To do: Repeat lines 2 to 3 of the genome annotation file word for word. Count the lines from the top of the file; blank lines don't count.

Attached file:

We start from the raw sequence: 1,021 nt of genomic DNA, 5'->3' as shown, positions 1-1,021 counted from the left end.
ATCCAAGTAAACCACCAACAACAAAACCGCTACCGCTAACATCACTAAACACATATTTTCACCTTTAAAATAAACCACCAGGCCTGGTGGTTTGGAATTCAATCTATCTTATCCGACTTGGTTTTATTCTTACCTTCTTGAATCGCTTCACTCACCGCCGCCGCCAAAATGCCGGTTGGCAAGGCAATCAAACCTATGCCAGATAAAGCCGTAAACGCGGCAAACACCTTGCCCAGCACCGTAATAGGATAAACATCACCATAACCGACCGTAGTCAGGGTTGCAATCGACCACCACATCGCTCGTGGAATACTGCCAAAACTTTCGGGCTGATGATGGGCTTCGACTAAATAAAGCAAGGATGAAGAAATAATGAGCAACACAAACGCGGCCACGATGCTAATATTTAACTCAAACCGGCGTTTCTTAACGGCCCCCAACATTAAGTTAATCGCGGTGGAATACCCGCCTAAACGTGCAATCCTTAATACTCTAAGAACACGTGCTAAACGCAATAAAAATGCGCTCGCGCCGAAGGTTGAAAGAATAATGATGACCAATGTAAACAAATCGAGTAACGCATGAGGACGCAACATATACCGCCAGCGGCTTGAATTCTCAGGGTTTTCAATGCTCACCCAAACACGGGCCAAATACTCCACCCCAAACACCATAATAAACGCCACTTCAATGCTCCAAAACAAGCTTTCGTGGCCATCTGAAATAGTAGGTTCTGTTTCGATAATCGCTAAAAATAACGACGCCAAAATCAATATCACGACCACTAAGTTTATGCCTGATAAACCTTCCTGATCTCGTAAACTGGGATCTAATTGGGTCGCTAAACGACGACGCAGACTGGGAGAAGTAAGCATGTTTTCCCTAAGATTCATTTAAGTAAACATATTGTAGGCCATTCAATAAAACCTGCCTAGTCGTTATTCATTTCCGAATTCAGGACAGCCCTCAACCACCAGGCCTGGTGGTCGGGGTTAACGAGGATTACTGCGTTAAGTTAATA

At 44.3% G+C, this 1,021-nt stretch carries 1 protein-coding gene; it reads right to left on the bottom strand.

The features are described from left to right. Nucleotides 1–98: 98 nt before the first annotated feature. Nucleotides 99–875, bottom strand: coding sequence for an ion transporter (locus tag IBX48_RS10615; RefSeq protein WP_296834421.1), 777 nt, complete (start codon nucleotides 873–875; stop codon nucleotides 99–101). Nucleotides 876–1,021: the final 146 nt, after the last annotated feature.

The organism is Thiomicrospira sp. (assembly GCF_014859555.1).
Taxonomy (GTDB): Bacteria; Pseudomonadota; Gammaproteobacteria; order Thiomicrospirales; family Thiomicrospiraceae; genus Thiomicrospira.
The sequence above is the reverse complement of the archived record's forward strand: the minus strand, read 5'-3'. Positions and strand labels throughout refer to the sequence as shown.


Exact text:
ATCCAAGTAAACCACCAACAACAAAACCGCTACCGCTAACATCACTAAACACATATTTTCACCTTTAAAATAAACCACCAGGCCTGGTGGTTTGGAATTCAATCTATCTTATCCGACTTGGTTTTATTCTTACCTTCTTGAATCGCTTCACTCACCGCCGCCGCCAAAATGCCGGTTGGCAAGGCAATCAAACCTATGCCAGATAAAGCCGTAAACGCGGCAAACACCTTGCCCAGCACCGTAATAGGATAAACATCACCATAACCGACCGTAGTCAGGGTTGCAATCGACCACCACATCGCTCGTGGAATACTGCCAAAACTTTCGGGCTGATGATGGGCTTCGACTAAATAAAGCAAGGATGAAGAAATAATGAGCAACACAAACGCGGCCACGATGCTAATATTTAACTCAAACCGGCGTTTCTTAACGGCCCCCAACATTAAGTTAATCGCGGTGGAATACCCGCCTAAACGTGCAATCCTTAATACTCTAAGAACACGTGCTAAACGCAATAAAAATGCGCTCGCGCCGAAGGTTGAAAGAATAATGATGACCAATGTAAACAAATCGAGTAACGCATGAGGACGCAACATATACCGCCAGCGGCTTGAATTCTCAGGGTTTTCAATGCTCACCCAAACACGGGCCAAATACTCCACCCCAAACACCATAATAAACGCCACTTCAATGCTCCAAAACAAGCTTTCGTGGCCATCTGAAATAGTAGGTTCTGTTTCGATAATCGCTAAAAATAACGACGCCAAAATCAATATCACGACCACTAAGTTTATGCCTGATAAACCTTCCTGATCTCGTAAACTGGGATCTAATTGGGTCGCTAAACGACGACGCAGACTGGGAGAAGTAAGCATGTTTTCCCTAAGATTCATTTAAGTAAACATATTGTAGGCCATTCAATAAAACCTGCCTAGTCGTTATTCATTTCCGAATTCAGGACAGCCCTCAACCACCAGGCCTGGTGGTCGGGGTTAACGAGGATTACTGCGTTAAGTTAATA

At 44.3% G+C, this 1,021-nt stretch carries 1 protein-coding gene; it reads right to left on the bottom strand.